Our practices as followers of Christ are determined by the Gospel. While we may alter our practices because we argue, perhaps correctly so, that there is nothing wrong or unscriptural about the change – it’s a certain fact that changes to unimportant things result in changes to important things.
Did the Corinthians plan on taking their change so far? Did they ever think the day would arrive where they were no longer observing the Lord’s Supper? I don’t know, but I doubt that was their intention or plan. Somewhere along the way they began to change things until the changes grew and escalated and they found themselves unfaithful.
Solomon found himself in the same shape. The only way to remain obedient to God in our practices is to fix our minds on the Gospel pattern and avoid following the religious world or others.
2 Corinthians 10:12 “For we are not bold to number or compare ourselves with certain of them that commend themselves: but they themselves, measuring themselves by themselves, and comparing themselves with themselves, are without understanding.”
Brethren, it’s important in our personal lives and in our lives together as a congregation that we remain steadfast in following the Bible pattern. Our conduct and behaviors must stay true to the gospel. Whenever we find our behavior deteriorating and changing away from the Truths we’ve known, truths based on God’s Word, then we should be on guard because our faithfulness is slipping.
When our practices change it’s always due to the fact that we’ve neglected to recognize God’s authority through Christ. So we see the two are closely associated. And we see where divine authority slips, divinely authorized practices will also slip.
Our conduct and behaviors must be established by God’s Word.
Thirdly, changes in terminology are indicative of losing faithfulness.
1 Kings 12:25-30 “Then Jeroboam built Shechem in the hill-country of Ephraim, and dwelt therein; and he went out from thence, and built Penuel. And Jeroboam said in his heart, Now will the kingdom return to the house of David: if this people go up to offer sacrifices in the house of Jehovah at Jerusalem, then will the heart of this people turn again unto their lord, even unto Rehoboam king of Judah; and they will kill me, and return to Rehoboam king of Judah. Whereupon the king took counsel, and made two calves of gold; and he said unto them, It is too much for you to go up to Jerusalem: behold thy gods, O Israel, which brought thee up out of the land of Egypt.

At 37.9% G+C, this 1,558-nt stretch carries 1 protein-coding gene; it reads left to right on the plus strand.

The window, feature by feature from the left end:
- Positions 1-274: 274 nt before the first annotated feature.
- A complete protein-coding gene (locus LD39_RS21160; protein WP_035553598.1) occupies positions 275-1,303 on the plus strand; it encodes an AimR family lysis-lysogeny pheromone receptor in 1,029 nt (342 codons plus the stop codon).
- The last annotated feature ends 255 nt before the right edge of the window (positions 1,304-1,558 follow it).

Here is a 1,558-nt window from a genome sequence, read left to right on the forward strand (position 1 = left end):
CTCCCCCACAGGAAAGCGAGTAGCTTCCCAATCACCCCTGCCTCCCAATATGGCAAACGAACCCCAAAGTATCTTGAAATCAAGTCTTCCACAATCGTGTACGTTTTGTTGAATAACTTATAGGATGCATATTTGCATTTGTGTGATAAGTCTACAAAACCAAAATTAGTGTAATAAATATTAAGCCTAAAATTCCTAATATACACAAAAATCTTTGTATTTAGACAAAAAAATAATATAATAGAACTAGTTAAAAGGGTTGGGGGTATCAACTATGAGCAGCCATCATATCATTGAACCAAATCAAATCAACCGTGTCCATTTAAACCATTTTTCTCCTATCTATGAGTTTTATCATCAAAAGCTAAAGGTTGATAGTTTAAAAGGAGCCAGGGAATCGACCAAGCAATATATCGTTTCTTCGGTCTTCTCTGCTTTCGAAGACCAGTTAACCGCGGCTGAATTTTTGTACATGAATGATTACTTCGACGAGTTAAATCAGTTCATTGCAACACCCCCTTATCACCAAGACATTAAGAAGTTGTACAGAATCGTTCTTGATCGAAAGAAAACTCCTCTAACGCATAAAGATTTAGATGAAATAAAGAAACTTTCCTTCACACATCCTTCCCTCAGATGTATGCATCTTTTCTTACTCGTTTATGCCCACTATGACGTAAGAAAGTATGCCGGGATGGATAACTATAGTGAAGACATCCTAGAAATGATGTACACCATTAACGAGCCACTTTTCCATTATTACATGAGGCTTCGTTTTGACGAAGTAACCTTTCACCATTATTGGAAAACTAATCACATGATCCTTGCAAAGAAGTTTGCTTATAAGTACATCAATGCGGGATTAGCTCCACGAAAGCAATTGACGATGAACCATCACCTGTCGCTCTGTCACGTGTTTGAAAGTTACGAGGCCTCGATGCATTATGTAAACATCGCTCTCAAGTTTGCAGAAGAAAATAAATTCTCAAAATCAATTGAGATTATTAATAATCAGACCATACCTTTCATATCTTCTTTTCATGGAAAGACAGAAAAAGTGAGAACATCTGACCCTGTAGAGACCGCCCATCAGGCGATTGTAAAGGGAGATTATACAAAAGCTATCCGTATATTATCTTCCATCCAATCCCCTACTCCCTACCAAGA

And he set the one in Beth-el, and the other put he in Dan. And this thing became a sin; for the people went to worship before the one, even unto Dan.”
Jeroboam worried about the religious circumstances in the country more than anything else. He decided to take the country into idolatry. He did what many false teachers do; he attacked because he saw the widespread tolerance and knew he could get the people to follow his plan. Jeroboam quoted Aaron following his making the golden calf at Sinai in Ex. 32. “Behold thy gods, O Israel, which brought thee up out of the land of Egypt.” In essence, he was saying, “Look, these golden images are the gods that brought you out of Egypt, just like Aaron said in the wilderness.” Of course, they evidently failed to remember that God struck 3000 Israelites dead for their idolatry in the wilderness. Jeroboam was telling them that this wasn’t some new religious practice. He was merely returning to some old symbols used long before David and Jerusalem. Some argue that Jeroboam was really trying to serve God, just doing it in a fashion not pleasing to God. No, Jeroboam knew exactly what he was doing. He was purposefully leading the people to idolatry. He was just being very clever in doing it.
It’s important to note what he did NOT say. He didn’t attempt to convince them they were not following Jehovah. The people might be less shocked at worshipping the God of Israel under an image, than if they had at once been asked to worship Baal; but it made way for that idolatry.
And so it is with people today. Things are slipped in under disguise. They don’t appear as rebellious as they really are. Sin is effective in that way.
It doesn’t matter how radical the changes in our practices might be, we want to keep on saying we’re true to God and we’ll keep using the terminology that reflects biblical teaching.
Isaiah 5:20 “Woe unto them that call evil good, and good evil; that put darkness for light, and light for darkness; that put bitter for sweet, and sweet for bitter!”
Eventually, some get to the point where they’re willing to forget the effort. Soon they’ll outright acknowledge what they believe or disbelieve. It becomes clear they’ll no longer be bound by the Scriptures. And the terminology changes. The speech changes.
You’ll likely hear phrases like, “I don’t believe God cares how we do it.” Or, “I believe God cares about what’s inside a person, not what they wear.” Or, “We have to look at the Scriptures in light of today’s world.”
Sadly, this stage is typically the last thing to change whenever people reach the point of unfaithfulness. The other stages have preceded this phase and so people have already made up their mind that they will not follow the Lord.